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Clean Energy: Plenty to celebrate, more to do in wake of uncertainty

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Autumn may have arrived, but this summer will certainly be remembered as one of the hottest across the United States and around the world.

According to the National Oceanic and Atmospheric Administration, temperatures were above average throughout most of the contiguous U.S. In fact, Massachusetts, Rhode Island, and Texas all experienced their second-warmest summers on record and 17 other states recorded their top-10 warmest summers.  

With extreme heat come concerns about where energy is sourced from, how reliable it is, and its economic and environmental impact. The continuing war in Ukraine has also brought to light the risks associated with increasing geopolitical tensions. Energy supplies to Europe are severely strained due to Russia’s sanctions, and several nations—and even some parts of the U.S.—are now inching towards a “very cold winter,” which could once again exhaust U.S. power grids. The dire consequences of all these challenges are all too painfully visible on most households’ monthly utility bills.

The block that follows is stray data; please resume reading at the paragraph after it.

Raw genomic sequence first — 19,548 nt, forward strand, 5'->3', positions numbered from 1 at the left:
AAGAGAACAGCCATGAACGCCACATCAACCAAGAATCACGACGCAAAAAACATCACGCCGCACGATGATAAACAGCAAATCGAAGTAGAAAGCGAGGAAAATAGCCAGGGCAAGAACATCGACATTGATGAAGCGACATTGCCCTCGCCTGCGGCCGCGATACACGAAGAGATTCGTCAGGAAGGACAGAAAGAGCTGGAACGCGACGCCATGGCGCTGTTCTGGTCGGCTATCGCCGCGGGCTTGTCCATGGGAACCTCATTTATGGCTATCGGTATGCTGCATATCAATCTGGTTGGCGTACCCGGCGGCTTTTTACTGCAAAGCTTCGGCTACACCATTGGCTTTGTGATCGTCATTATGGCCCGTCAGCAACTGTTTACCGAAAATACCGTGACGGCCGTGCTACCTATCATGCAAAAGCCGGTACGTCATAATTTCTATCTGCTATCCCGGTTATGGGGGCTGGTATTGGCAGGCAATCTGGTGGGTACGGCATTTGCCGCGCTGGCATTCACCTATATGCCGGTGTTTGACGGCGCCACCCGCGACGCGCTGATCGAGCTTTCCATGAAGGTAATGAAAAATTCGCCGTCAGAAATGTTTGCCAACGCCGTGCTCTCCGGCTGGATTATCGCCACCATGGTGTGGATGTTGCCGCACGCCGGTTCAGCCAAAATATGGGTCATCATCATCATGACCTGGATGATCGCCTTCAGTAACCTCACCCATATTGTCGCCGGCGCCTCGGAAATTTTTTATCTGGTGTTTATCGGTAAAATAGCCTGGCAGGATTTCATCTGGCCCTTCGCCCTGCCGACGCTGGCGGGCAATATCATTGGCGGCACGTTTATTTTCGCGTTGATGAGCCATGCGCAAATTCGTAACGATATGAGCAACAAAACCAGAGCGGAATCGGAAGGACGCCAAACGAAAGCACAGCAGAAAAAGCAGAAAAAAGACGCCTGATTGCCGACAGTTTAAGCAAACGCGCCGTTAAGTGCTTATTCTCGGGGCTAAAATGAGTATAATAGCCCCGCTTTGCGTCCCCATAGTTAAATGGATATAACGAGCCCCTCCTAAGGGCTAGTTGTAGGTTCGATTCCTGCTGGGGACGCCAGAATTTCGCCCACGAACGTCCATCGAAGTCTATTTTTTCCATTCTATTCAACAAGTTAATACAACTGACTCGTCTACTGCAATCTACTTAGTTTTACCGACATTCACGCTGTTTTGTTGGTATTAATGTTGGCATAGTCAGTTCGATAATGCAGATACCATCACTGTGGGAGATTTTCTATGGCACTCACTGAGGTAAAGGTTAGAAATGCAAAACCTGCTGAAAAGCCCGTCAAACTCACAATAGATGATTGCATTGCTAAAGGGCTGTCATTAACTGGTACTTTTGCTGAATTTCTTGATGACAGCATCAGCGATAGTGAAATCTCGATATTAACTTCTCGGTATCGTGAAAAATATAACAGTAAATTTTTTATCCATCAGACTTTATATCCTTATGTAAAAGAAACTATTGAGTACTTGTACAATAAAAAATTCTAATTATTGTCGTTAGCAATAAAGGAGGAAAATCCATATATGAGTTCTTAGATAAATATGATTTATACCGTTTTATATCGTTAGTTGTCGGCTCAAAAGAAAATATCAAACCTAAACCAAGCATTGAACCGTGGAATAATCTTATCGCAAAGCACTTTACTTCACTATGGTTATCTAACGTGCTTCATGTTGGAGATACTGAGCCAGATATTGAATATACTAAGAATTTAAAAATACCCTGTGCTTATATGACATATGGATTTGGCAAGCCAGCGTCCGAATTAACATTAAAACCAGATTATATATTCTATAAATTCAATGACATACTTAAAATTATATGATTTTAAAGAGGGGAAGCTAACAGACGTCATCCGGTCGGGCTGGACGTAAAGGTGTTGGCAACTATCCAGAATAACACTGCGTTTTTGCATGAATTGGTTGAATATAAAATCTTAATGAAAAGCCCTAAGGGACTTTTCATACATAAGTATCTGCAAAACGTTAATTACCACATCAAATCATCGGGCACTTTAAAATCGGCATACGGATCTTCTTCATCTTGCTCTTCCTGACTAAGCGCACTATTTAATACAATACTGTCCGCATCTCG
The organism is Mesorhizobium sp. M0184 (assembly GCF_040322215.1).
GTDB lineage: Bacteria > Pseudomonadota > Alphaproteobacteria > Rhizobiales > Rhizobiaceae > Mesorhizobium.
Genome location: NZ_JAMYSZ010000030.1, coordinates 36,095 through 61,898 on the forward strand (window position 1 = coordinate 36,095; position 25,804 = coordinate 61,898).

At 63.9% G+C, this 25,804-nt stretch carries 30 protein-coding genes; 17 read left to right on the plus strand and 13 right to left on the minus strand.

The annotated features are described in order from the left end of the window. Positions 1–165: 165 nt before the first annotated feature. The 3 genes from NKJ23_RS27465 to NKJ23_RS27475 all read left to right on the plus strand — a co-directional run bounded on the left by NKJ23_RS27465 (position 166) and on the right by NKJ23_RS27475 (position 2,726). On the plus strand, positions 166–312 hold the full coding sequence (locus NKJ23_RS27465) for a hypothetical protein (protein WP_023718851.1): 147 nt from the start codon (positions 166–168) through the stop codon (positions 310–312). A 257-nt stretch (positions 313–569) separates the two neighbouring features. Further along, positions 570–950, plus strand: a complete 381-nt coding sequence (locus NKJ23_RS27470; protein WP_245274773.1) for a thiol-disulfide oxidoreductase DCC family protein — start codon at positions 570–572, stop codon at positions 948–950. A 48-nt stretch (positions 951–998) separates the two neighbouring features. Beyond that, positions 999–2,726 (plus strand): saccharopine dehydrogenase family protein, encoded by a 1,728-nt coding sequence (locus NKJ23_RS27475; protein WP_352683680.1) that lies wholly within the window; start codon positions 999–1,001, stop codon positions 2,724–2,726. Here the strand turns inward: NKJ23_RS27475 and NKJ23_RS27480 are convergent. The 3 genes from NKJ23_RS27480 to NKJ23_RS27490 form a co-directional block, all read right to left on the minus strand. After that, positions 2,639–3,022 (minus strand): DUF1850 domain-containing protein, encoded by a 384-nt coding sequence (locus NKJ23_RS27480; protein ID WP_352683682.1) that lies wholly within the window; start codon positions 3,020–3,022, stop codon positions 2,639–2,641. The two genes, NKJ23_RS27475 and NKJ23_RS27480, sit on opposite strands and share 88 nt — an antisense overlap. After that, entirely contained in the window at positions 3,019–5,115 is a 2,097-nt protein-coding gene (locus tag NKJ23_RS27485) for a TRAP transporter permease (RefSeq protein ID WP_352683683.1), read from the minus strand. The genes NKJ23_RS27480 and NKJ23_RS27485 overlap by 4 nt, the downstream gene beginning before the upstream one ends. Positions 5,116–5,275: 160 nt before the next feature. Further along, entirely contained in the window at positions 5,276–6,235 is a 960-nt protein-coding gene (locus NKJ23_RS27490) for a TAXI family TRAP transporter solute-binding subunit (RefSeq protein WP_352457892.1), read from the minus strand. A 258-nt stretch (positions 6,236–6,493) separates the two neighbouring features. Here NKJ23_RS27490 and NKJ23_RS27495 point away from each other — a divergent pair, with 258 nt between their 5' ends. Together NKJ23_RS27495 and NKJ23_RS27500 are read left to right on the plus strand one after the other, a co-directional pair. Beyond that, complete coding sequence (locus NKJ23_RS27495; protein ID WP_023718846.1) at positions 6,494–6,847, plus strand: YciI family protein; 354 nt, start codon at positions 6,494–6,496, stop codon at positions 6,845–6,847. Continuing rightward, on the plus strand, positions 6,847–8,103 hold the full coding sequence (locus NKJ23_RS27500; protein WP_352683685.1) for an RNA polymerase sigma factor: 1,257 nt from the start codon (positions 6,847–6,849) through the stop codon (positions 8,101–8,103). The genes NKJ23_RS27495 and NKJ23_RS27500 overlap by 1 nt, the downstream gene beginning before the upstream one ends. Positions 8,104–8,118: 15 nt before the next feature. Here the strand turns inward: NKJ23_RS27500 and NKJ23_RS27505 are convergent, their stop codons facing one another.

This is the backdrop as leaders in government, business, and climate advocacy convene for the sixth-annual National Clean Energy Week (NCEW) to discuss short- and long-term solutions to address the emerging crises in energy, as well as the ongoing concern over climate change. This year, the virtual NCEW Policy Makers Symposium will convene expert panels and over 20 members of Congress to discuss three overarching themes: Let America Build, Innovation, and Unlock American Resources.   

NCEW has always been dedicated to bipartisanship—the events bring together leaders who reflect all perspectives yet share a common mission to advance clean energy. Similarly, it celebrates innovation in a broad array of energy fields—including nuclear, solar, wind, hydro, geothermal, natural gas, hydrogen, biomass, carbon capture, storage, and waste-to-energy technologies. 

The tremendous progress in America’s clean energy development to date should be celebrated at NCEW, but there are also actions Congress should take as soon as possible to prepare for the problems the nation is likely to face this winter, all of which are among the topics we will be discussing at events this week. 

There are many reasons for people to remain hopeful even against unprecedented challenges.  

For example, even as our country’s ideological divide seems to be deepening, recent polling strongly suggests that energy and environmental issues unite voters across party lines. Respondents continue to express overwhelming support for commonsense, all-of-the-above policies to reduce emissions —ranging from tax incentives that unleash American Innovation, to streamlining regulations that Let America Build, to Unleashing American Resources by reducing Washington red tape that slows the permitting process.